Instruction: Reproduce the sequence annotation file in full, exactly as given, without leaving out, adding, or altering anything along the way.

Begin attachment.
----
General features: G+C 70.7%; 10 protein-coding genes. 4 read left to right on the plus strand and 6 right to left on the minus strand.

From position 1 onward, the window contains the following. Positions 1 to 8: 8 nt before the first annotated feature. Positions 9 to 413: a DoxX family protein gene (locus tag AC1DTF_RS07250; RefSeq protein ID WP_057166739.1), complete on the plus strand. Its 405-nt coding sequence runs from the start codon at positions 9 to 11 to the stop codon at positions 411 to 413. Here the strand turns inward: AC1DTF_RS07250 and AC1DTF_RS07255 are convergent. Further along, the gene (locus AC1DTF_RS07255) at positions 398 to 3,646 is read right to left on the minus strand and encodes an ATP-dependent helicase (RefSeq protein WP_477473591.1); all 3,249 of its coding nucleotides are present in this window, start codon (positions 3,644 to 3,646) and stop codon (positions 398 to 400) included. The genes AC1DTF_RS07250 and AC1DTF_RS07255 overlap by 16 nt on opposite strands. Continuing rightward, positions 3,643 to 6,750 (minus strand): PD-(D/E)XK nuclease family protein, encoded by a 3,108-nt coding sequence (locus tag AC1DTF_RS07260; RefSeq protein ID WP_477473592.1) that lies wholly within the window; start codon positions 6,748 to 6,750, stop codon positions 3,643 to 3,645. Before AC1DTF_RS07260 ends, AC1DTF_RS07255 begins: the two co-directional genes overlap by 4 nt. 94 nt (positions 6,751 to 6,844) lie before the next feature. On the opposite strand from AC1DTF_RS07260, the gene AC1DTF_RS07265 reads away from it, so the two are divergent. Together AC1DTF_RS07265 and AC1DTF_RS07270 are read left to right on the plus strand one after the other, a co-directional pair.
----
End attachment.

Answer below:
General features: G+C 70.7%; 10 protein-coding genes. 4 read left to right on the plus strand and 6 right to left on the minus strand.

From position 1 onward, the window contains the following. Positions 1 to 8: 8 nt before the first annotated feature. Positions 9 to 413: a DoxX family protein gene (locus tag AC1DTF_RS07250; RefSeq protein ID WP_057166739.1), complete on the plus strand. Its 405-nt coding sequence runs from the start codon at positions 9 to 11 to the stop codon at positions 411 to 413. Here the strand turns inward: AC1DTF_RS07250 and AC1DTF_RS07255 are convergent. Further along, the gene (locus AC1DTF_RS07255) at positions 398 to 3,646 is read right to left on the minus strand and encodes an ATP-dependent helicase (RefSeq protein WP_477473591.1); all 3,249 of its coding nucleotides are present in this window, start codon (positions 3,644 to 3,646) and stop codon (positions 398 to 400) included. The genes AC1DTF_RS07250 and AC1DTF_RS07255 overlap by 16 nt on opposite strands. Continuing rightward, positions 3,643 to 6,750 (minus strand): PD-(D/E)XK nuclease family protein, encoded by a 3,108-nt coding sequence (locus tag AC1DTF_RS07260; RefSeq protein ID WP_477473592.1) that lies wholly within the window; start codon positions 6,748 to 6,750, stop codon positions 3,643 to 3,645. Before AC1DTF_RS07260 ends, AC1DTF_RS07255 begins: the two co-directional genes overlap by 4 nt. 94 nt (positions 6,751 to 6,844) lie before the next feature. On the opposite strand from AC1DTF_RS07260, the gene AC1DTF_RS07265 reads away from it, so the two are divergent. Together AC1DTF_RS07265 and AC1DTF_RS07270 are read left to right on the plus strand one after the other, a co-directional pair.